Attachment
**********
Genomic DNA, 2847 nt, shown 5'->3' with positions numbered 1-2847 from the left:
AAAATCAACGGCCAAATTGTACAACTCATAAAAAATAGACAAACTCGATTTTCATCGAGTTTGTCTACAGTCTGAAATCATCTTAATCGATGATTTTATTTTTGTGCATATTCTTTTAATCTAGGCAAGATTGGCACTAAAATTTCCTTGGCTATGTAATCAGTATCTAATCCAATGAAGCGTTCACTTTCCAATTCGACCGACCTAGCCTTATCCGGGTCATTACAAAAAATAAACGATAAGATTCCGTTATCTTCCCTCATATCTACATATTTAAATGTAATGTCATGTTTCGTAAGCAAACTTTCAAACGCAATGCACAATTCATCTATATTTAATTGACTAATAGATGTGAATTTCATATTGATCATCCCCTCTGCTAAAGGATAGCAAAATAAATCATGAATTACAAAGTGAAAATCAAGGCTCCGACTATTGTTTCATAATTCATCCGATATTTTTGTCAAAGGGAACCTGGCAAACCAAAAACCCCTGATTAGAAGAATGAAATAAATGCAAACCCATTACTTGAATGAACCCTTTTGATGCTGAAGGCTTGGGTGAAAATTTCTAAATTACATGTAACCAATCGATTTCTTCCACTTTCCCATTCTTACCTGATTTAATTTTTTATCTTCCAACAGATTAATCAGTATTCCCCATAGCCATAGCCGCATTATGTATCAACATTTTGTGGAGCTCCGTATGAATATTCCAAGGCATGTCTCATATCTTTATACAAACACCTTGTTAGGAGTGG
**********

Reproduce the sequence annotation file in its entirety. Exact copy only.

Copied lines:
Genomic DNA, 2847 nt, shown 5'->3' with positions numbered 1-2847 from the left:
AAAATCAACGGCCAAATTGTACAACTCATAAAAAATAGACAAACTCGATTTTCATCGAGTTTGTCTACAGTCTGAAATCATCTTAATCGATGATTTTATTTTTGTGCATATTCTTTTAATCTAGGCAAGATTGGCACTAAAATTTCCTTGGCTATGTAATCAGTATCTAATCCAATGAAGCGTTCACTTTCCAATTCGACCGACCTAGCCTTATCCGGGTCATTACAAAAAATAAACGATAAGATTCCGTTATCTTCCCTCATATCTACATATTTAAATGTAATGTCATGTTTCGTAAGCAAACTTTCAAACGCAATGCACAATTCATCTATATTTAATTGACTAATAGATGTGAATTTCATATTGATCATCCCCTCTGCTAAAGGATAGCAAAATAAATCATGAATTACAAAGTGAAAATCAAGGCTCCGACTATTGTTTCATAATTCATCCGATATTTTTGTCAAAGGGAACCTGGCAAACCAAAAACCCCTGATTAGAAGAATGAAATAAATGCAAACCCATTACTTGAATGAACCCTTTTGATGCTGAAGGCTTGGGTGAAAATTTCTAAATTACATGTAACCAATCGATTTCTTCCACTTTCCCATTCTTACCTGATTTAATTTTTTATCTTCCAACAGATTAATCAGTATTCCCCATAGCCATAGCCGCATTATGTATCAACATTTTGTGGAGCTCCGTATGAATATTCCAAGGCATGTCTCATATCTTTATACAAACACCTTGTTAGGAGTGG